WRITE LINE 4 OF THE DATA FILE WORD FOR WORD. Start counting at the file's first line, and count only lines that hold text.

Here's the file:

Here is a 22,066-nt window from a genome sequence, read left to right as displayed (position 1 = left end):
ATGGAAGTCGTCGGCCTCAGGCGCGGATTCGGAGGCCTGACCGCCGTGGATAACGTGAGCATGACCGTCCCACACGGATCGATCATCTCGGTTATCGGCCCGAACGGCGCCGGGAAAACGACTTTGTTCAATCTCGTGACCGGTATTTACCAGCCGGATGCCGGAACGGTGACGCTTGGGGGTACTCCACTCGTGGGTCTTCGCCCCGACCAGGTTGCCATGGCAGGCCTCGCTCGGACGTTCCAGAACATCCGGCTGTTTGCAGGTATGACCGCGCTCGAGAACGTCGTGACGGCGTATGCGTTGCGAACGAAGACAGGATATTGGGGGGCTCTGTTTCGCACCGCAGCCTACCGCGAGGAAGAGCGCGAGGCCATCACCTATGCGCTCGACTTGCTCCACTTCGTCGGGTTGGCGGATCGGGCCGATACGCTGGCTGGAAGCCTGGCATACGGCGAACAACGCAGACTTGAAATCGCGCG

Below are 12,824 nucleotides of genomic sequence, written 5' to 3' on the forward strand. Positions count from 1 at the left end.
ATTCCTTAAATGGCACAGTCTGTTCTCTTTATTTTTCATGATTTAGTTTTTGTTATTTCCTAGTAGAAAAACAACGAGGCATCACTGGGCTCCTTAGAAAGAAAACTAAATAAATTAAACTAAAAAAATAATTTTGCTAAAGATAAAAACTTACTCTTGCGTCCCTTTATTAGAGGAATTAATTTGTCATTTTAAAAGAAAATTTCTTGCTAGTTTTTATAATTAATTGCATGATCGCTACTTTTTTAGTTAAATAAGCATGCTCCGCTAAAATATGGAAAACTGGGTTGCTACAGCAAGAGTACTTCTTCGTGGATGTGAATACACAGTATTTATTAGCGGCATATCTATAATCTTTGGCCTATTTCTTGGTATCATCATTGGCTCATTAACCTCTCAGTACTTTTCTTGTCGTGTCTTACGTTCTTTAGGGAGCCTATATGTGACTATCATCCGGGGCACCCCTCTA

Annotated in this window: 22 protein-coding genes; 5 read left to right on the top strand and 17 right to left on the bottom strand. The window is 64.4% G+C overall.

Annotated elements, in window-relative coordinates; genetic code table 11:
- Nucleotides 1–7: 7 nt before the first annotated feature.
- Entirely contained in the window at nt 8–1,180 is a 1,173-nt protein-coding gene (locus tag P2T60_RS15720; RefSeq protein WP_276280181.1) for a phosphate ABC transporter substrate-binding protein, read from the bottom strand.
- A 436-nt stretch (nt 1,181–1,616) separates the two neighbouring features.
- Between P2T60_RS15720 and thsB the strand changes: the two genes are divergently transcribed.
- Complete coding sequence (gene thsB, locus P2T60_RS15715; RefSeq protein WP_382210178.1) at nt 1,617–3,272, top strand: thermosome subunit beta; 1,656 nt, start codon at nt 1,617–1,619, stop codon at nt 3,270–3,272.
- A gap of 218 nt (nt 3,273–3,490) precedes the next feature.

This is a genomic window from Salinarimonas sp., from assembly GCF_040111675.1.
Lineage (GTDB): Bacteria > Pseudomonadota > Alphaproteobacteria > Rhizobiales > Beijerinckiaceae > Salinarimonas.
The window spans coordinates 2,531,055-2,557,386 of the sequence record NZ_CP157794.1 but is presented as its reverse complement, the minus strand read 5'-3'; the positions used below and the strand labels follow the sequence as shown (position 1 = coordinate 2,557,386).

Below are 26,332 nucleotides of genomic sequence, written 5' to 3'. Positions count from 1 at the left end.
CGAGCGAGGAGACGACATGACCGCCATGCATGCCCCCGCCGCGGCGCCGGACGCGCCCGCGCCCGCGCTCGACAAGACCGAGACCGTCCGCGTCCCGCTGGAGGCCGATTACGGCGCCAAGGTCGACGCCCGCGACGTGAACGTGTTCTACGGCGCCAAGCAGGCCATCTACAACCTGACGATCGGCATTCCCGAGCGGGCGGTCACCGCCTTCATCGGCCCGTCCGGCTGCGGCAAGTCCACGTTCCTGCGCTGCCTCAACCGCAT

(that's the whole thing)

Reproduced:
ATTCCTTAAATGGCACAGTCTGTTCTCTTTATTTTTCATGATTTAGTTTTTGTTATTTCCTAGTAGAAAAACAACGAGGCATCACTGGGCTCCTTAGAAAGAAAACTAAATAAATTAAACTAAAAAAATAATTTTGCTAAAGATAAAAACTTACTCTTGCGTCCCTTTATTAGAGGAATTAATTTGTCATTTTAAAAGAAAATTTCTTGCTAGTTTTTATAATTAATTGCATGATCGCTACTTTTTTAGTTAAATAAGCATGCTCCGCTAAAATATGGAAAACTGGGTTGCTACAGCAAGAGTACTTCTTCGTGGATGTGAATACACAGTATTTATTAGCGGCATATCTATAATCTTTGGCCTATTTCTTGGTATCATCATTGGCTCATTAACCTCTCAGTACTTTTCTTGTCGTGTCTTACGTTCTTTAGGGAGCCTATATGTGACTATCATCCGGGGCACCCCTCTA